Not long ago, many of the staff here at Coptic Orphans sat down to talk about what it means to be a Copt. We also tried to figure out how Copts and our identity are intertwined with Egypt. As you can imagine, we talked a lot about molokhia.
We started from the premise that we weren’t trying to define a Coptic identity, because that’s for theologians and other people far more knowledgeable than we are. We ended with a deeper appreciation for the rich religious and cultural heritage that we have, as Christians rooted in a land where Jesus walked.
One thing we learned is that, without a doubt, “Lots of people have lots of opinions.” In fact, as often as we tried to throw something into the basket of things labeled “Copt,” someone would try to grab it and throw it out. That was true, for example, with the idea of Coptic language. Some saw knowing Coptic as a critical aspect of being a Copt. Others found that idea mysterious.
Actually, the more we looked at the word “Copt,” the more we realized that there were people using it in multiple ways. There was certainly the religious meaning — that was indispensable. But there were also cultural meanings. And even if we managed to group all these elements in an orderly way, who were we to decide who was a Copt and who was not?
In fact, the more we talked, the more we realized that we weren’t even sure how many people saw themselves. In a few cases, we wondered if the simplest thing wasn’t simply to ask people, “Would you call yourself a Copt?”
For we who are not theologians, this makes all kinds of sense. First, because it’s not up to us to judge. And second, because the unfolding of the Coptic diaspora has created people whose complex backgrounds don’t fit neat definitions.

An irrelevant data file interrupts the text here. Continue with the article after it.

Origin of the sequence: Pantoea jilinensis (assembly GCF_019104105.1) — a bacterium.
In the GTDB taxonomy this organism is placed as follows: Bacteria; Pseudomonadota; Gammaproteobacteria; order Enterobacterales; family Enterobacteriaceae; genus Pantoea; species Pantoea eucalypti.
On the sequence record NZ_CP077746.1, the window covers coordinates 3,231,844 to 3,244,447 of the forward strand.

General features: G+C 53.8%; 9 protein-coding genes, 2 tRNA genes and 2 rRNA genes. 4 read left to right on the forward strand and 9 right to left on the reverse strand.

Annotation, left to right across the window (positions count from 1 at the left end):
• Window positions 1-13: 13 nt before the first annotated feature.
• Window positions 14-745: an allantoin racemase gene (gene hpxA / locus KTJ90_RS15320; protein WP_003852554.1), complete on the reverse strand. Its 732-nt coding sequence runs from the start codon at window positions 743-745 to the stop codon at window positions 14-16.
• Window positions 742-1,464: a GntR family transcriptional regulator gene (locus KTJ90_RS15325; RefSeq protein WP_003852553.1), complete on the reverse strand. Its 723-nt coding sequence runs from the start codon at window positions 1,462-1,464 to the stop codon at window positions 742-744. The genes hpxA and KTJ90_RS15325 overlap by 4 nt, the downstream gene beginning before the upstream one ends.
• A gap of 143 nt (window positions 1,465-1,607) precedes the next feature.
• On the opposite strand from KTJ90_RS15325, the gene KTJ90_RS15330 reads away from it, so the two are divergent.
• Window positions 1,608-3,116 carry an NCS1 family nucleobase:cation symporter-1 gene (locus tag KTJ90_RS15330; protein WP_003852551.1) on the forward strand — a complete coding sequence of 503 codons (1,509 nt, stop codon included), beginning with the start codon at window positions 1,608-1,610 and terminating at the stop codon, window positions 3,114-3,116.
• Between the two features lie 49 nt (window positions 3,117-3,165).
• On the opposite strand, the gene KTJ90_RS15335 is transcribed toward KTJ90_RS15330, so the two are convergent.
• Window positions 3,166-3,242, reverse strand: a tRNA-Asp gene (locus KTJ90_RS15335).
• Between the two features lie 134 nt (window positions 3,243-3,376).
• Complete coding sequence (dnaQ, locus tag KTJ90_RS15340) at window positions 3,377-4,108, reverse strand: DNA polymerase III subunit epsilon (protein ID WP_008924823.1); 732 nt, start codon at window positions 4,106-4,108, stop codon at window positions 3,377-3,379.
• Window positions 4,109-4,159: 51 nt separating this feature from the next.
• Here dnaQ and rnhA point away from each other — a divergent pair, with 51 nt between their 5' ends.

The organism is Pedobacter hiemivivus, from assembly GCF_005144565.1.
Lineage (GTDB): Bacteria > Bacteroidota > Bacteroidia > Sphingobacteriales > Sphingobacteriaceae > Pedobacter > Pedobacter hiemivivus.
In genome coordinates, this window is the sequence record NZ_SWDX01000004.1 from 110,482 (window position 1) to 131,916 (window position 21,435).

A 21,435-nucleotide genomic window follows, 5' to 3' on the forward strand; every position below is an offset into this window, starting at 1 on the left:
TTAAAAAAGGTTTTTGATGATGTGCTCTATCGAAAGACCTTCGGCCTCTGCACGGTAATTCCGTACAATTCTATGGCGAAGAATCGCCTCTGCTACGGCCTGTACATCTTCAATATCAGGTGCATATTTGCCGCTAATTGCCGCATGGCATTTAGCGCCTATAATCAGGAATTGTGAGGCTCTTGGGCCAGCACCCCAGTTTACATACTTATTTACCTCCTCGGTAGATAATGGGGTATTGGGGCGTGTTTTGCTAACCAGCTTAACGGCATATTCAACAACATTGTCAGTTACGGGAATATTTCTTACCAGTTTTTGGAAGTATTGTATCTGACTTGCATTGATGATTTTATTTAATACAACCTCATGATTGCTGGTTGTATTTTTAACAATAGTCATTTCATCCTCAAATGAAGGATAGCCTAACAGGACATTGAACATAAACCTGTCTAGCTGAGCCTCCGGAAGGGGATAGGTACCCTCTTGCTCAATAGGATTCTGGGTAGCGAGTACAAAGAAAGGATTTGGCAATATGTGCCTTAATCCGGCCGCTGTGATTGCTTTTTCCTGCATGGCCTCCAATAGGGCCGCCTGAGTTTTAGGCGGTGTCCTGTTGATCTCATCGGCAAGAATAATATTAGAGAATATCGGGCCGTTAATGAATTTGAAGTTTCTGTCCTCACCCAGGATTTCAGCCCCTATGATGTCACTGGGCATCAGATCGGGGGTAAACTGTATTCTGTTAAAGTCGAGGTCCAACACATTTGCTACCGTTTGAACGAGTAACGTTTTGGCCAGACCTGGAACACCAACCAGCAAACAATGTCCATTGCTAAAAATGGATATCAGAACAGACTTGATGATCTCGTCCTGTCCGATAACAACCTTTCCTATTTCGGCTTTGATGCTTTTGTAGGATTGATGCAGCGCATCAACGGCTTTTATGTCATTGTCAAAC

It’s no longer that you’re simply a Copt from Minya or Sohag or wherever. An Ethiopian Copt living in the United States considers themselves just as Coptic as the Copt from Shobra. Another person may be Australian born and bred, without the faintest conception of Egypt, yet they come to the word “Copt” by way of conversion. And then there are people who see themselves as Christians within One Body in Christ, whose Coptic roots come with their Egyptian heritage.
In short, we have a lot of thinking to do, together. It’s not an abstract conversation, though, because it has real-world consequences. We discovered this the other day when we posted the rules to an essay contest connected with Serve to Learn. Probably with much less thinking than was merited, we wrote: “To apply for one of these two free trips you must be of Coptic ancestry.”
So we’re going to have to revisit those two words, or at least better define what we were not talking about. With apologies to anyone who might have felt excluded. In using the words “Coptic ancestry, ” here’s what we, non-theologians and non-social scientists that we are, were trying to convey:
Would you call yourself a Copt?
If so, please take part in the essay contest. We’d love to have you enter.
That leaves the question of why we’d limit the contest to people who think of themselves as Copts. There are a few reasons.
The first is that the contest prizes — essentially, scholarships to take part in Serve to Learn for free — were donated by supporters who asked that they be designated as such, as tools to help tie future generations to Egypt.
The second is that we’re trying to make these scholarships accessible to young people whose families arrived not long ago from Egypt, and who may be facing the same financial challenges that most new immigrant families face.
And third, we’re looking to make the scholarships more accessible to people who already have a cultural or religious tie to Egypt that they’re trying to strengthen — because, let’s face it, there aren’t any other resources out there to help them connect with that heritage.
So, with that in mind, and in good faith that we’ve done a better job communicating this time, we’re looking forward to some amazing essays.